Yurman Wins Right To Protect His Look

November 2, 1999

Yurman Wins Right To Protect His Look

David Yurman Designs, New York City, won a major victory in its copyright infringement and trade dress lawsuit against Prime Art & Jewel, Dallas, TX. The case was decided Nov. 1 in Federal District Court for the Southern District of New York.

The jury found the five Yurman copyrights at issue were valid and that Prime Art & Jewel had copied four of them. The decision declared Yurman's look was original and inherently distinctive enough to merit trademark protection under the trade dress provisions of trademark law. Trade dress protection is granted when a work is sufficiently original and inherently distinctive so it indicates to a consumer that it comes from a single source of origin – in other words, consumers would be likely to recognize a style as coming from a single designer, even if they don't know the designer's name.

The jury also found Yurman's look was entitled to trade dress protection because of a legal theory known as secondary meaning. A product garners secondary meaning if advertising and marketing, unsolicited attention from the media or a product's longevity establish in the mind of a typical consumer that the product has come from a single source.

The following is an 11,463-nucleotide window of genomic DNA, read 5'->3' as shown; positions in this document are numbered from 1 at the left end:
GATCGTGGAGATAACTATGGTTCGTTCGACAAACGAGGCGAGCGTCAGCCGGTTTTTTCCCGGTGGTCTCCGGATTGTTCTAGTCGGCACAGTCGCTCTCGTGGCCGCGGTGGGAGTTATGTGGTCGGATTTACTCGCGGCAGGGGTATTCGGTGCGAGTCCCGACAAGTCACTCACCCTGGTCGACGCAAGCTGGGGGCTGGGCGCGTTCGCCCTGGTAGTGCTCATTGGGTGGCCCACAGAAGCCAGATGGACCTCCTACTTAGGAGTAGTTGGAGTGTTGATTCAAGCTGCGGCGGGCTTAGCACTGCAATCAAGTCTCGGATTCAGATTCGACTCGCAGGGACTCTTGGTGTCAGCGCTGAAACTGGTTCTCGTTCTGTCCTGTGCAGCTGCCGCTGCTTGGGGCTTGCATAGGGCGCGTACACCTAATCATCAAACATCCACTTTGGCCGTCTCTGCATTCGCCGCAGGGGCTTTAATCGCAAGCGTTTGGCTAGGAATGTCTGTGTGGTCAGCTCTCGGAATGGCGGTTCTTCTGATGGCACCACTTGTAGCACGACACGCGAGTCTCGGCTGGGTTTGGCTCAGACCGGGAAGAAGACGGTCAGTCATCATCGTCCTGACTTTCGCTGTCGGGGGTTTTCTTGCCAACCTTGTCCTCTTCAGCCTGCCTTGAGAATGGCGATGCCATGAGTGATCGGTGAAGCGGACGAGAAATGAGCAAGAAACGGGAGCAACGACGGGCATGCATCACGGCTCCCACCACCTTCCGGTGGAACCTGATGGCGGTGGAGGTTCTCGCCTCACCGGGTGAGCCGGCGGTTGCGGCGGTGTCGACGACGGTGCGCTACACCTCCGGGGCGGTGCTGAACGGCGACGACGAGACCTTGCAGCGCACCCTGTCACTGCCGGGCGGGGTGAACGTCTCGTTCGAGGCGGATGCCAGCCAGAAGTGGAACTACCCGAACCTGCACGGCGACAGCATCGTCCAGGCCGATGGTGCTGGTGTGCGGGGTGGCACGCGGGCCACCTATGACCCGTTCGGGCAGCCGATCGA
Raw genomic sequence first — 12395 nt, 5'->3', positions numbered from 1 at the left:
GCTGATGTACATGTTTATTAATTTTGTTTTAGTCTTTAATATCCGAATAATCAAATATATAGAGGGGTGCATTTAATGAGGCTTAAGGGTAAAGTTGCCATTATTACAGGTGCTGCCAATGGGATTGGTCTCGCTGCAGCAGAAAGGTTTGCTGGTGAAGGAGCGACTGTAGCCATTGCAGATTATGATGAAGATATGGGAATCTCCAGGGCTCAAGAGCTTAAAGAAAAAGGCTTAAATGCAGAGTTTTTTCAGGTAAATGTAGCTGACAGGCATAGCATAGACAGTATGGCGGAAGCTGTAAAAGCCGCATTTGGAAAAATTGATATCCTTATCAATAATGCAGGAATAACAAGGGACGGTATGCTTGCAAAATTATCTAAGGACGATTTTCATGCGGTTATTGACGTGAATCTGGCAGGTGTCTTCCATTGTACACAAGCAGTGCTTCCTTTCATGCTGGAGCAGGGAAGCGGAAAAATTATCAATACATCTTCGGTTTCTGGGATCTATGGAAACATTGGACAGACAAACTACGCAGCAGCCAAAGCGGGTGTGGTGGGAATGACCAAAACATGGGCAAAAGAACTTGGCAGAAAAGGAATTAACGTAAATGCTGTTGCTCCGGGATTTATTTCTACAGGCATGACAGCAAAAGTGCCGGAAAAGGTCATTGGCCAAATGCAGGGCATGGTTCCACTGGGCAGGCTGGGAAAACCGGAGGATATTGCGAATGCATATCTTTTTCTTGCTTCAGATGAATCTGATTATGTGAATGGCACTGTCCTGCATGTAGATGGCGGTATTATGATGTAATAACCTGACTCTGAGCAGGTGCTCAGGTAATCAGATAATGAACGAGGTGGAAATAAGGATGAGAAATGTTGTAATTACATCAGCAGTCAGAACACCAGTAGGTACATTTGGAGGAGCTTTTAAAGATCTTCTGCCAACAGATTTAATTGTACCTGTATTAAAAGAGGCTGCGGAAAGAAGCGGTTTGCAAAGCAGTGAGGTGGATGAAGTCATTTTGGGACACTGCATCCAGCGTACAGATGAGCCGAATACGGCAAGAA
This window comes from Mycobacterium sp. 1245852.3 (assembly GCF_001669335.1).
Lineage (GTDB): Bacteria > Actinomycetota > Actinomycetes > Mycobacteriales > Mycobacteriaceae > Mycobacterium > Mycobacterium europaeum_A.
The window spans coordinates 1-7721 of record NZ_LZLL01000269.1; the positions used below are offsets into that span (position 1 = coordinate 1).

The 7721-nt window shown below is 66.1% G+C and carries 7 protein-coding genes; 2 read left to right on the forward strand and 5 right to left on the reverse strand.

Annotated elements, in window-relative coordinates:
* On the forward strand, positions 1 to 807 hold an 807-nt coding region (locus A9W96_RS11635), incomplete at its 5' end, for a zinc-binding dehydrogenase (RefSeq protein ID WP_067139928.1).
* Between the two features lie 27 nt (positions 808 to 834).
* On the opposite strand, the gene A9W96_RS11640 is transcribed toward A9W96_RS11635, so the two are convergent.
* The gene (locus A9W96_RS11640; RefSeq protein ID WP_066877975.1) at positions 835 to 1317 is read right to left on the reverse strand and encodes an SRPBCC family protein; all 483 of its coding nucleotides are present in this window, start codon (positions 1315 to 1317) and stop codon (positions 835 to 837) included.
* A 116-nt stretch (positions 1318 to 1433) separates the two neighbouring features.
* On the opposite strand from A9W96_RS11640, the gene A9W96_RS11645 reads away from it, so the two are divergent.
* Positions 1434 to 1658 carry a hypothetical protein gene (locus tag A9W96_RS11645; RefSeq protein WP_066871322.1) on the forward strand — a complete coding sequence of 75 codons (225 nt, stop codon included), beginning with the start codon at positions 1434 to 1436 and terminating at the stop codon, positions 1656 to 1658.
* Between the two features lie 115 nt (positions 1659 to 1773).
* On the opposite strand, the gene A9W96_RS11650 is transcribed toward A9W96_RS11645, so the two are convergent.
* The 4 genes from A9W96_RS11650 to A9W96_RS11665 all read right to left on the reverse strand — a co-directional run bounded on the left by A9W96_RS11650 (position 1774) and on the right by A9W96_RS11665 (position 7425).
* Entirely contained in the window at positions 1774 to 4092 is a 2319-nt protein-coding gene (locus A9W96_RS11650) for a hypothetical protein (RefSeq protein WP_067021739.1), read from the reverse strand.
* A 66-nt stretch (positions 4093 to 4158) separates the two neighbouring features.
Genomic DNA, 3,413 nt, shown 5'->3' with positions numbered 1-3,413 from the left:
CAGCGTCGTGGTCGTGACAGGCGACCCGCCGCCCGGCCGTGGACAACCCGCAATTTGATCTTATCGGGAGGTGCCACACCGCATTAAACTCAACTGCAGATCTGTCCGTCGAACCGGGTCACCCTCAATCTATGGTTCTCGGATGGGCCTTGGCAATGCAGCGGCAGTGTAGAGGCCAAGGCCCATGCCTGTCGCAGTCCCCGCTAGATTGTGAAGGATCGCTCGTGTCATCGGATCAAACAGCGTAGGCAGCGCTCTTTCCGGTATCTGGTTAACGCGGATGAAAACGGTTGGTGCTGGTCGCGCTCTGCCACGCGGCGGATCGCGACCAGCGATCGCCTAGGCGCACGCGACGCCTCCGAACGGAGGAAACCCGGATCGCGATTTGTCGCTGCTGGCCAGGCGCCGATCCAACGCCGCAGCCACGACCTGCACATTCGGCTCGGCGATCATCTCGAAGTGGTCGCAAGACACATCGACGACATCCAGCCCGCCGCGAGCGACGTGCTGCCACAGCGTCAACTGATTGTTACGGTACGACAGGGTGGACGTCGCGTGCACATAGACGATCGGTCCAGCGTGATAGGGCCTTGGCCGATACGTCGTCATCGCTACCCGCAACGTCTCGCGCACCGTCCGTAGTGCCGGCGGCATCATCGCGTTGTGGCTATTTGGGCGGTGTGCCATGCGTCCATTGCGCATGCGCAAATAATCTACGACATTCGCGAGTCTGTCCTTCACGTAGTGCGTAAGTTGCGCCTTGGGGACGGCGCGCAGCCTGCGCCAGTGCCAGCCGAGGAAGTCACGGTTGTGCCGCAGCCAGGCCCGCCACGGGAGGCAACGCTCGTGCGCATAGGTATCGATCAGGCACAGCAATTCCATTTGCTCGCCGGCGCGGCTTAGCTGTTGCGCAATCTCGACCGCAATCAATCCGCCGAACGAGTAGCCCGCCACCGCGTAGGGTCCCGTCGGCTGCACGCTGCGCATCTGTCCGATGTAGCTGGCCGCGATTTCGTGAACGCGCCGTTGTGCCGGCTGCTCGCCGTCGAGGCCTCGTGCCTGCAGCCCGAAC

The decision extends protection to Yurman's designs beyond those pieces he has protected by copyright and allow him to claim market ownership of his overall look.

The award to Yurman was $275,000 in statutory damages under copyright law and $800,000 in punitive damages under unfair competition laws of New York state. After post-trial motions are complete, the appeal process is open to both parties.

- by William H. Donahue Jr., Esq.